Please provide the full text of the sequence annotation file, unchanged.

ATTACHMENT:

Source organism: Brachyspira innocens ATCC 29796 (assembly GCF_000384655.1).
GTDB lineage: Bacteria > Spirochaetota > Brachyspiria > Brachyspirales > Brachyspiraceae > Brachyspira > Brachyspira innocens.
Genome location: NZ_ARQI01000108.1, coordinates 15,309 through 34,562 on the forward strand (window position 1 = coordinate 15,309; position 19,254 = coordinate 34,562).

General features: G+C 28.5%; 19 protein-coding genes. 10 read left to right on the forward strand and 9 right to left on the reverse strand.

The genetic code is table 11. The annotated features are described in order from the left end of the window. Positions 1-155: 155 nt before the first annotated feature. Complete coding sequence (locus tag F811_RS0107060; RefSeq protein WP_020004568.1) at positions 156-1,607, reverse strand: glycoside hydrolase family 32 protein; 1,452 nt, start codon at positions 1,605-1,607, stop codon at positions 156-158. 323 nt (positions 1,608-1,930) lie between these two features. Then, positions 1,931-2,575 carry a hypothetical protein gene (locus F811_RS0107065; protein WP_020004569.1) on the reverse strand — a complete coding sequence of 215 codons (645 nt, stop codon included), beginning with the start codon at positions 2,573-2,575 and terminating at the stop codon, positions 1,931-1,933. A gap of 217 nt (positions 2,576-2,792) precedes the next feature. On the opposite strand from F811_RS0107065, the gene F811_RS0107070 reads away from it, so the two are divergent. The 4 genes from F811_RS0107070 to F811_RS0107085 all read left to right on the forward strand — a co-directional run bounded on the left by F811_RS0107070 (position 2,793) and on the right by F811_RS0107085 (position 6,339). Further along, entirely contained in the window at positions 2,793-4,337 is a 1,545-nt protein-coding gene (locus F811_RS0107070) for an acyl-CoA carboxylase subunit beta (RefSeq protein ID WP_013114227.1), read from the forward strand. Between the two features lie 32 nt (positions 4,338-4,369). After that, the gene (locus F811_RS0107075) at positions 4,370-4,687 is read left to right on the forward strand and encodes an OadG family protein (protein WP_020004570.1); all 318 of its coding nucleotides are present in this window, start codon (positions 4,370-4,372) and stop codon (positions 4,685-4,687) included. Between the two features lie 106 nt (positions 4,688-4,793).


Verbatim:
Source organism: Brachyspira innocens ATCC 29796 (assembly GCF_000384655.1).
GTDB lineage: Bacteria > Spirochaetota > Brachyspiria > Brachyspirales > Brachyspiraceae > Brachyspira > Brachyspira innocens.
Genome location: NZ_ARQI01000108.1, coordinates 15,309 through 34,562 on the forward strand (window position 1 = coordinate 15,309; position 19,254 = coordinate 34,562).

General features: G+C 28.5%; 19 protein-coding genes. 10 read left to right on the forward strand and 9 right to left on the reverse strand.

The genetic code is table 11. The annotated features are described in order from the left end of the window. Positions 1-155: 155 nt before the first annotated feature. Complete coding sequence (locus tag F811_RS0107060; RefSeq protein WP_020004568.1) at positions 156-1,607, reverse strand: glycoside hydrolase family 32 protein; 1,452 nt, start codon at positions 1,605-1,607, stop codon at positions 156-158. 323 nt (positions 1,608-1,930) lie between these two features. Then, positions 1,931-2,575 carry a hypothetical protein gene (locus F811_RS0107065; protein WP_020004569.1) on the reverse strand — a complete coding sequence of 215 codons (645 nt, stop codon included), beginning with the start codon at positions 2,573-2,575 and terminating at the stop codon, positions 1,931-1,933. A gap of 217 nt (positions 2,576-2,792) precedes the next feature. On the opposite strand from F811_RS0107065, the gene F811_RS0107070 reads away from it, so the two are divergent. The 4 genes from F811_RS0107070 to F811_RS0107085 all read left to right on the forward strand — a co-directional run bounded on the left by F811_RS0107070 (position 2,793) and on the right by F811_RS0107085 (position 6,339). Further along, entirely contained in the window at positions 2,793-4,337 is a 1,545-nt protein-coding gene (locus F811_RS0107070) for an acyl-CoA carboxylase subunit beta (RefSeq protein ID WP_013114227.1), read from the forward strand. Between the two features lie 32 nt (positions 4,338-4,369). After that, the gene (locus F811_RS0107075) at positions 4,370-4,687 is read left to right on the forward strand and encodes an OadG family protein (protein WP_020004570.1); all 318 of its coding nucleotides are present in this window, start codon (positions 4,370-4,372) and stop codon (positions 4,685-4,687) included. Between the two features lie 106 nt (positions 4,688-4,793).